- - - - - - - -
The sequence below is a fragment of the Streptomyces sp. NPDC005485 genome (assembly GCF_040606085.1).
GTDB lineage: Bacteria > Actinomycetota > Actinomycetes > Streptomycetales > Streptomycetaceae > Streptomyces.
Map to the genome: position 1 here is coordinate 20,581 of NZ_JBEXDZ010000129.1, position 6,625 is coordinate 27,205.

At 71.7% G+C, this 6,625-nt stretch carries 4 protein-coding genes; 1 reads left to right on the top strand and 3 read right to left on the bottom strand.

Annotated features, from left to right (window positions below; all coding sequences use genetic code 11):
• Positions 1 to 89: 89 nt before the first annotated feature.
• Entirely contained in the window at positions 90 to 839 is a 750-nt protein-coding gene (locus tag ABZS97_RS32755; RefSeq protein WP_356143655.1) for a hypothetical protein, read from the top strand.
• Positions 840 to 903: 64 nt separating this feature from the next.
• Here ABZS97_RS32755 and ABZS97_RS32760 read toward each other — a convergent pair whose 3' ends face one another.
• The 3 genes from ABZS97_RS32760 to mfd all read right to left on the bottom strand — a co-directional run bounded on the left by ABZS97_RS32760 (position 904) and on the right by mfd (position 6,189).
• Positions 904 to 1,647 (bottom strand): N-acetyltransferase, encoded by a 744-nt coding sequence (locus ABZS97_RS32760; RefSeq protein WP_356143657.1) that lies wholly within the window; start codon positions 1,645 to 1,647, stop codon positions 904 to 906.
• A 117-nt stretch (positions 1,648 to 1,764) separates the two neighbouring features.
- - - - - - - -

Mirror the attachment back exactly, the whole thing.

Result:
The sequence below is a fragment of the Streptomyces sp. NPDC005485 genome (assembly GCF_040606085.1).
GTDB lineage: Bacteria > Actinomycetota > Actinomycetes > Streptomycetales > Streptomycetaceae > Streptomyces.
Map to the genome: position 1 here is coordinate 20,581 of NZ_JBEXDZ010000129.1, position 6,625 is coordinate 27,205.

At 71.7% G+C, this 6,625-nt stretch carries 4 protein-coding genes; 1 reads left to right on the top strand and 3 read right to left on the bottom strand.

Annotated features, from left to right (window positions below; all coding sequences use genetic code 11):
• Positions 1 to 89: 89 nt before the first annotated feature.
• Entirely contained in the window at positions 90 to 839 is a 750-nt protein-coding gene (locus tag ABZS97_RS32755; RefSeq protein WP_356143655.1) for a hypothetical protein, read from the top strand.
• Positions 840 to 903: 64 nt separating this feature from the next.
• Here ABZS97_RS32755 and ABZS97_RS32760 read toward each other — a convergent pair whose 3' ends face one another.
• The 3 genes from ABZS97_RS32760 to mfd all read right to left on the bottom strand — a co-directional run bounded on the left by ABZS97_RS32760 (position 904) and on the right by mfd (position 6,189).
• Positions 904 to 1,647 (bottom strand): N-acetyltransferase, encoded by a 744-nt coding sequence (locus ABZS97_RS32760; RefSeq protein WP_356143657.1) that lies wholly within the window; start codon positions 1,645 to 1,647, stop codon positions 904 to 906.
• A 117-nt stretch (positions 1,648 to 1,764) separates the two neighbouring features.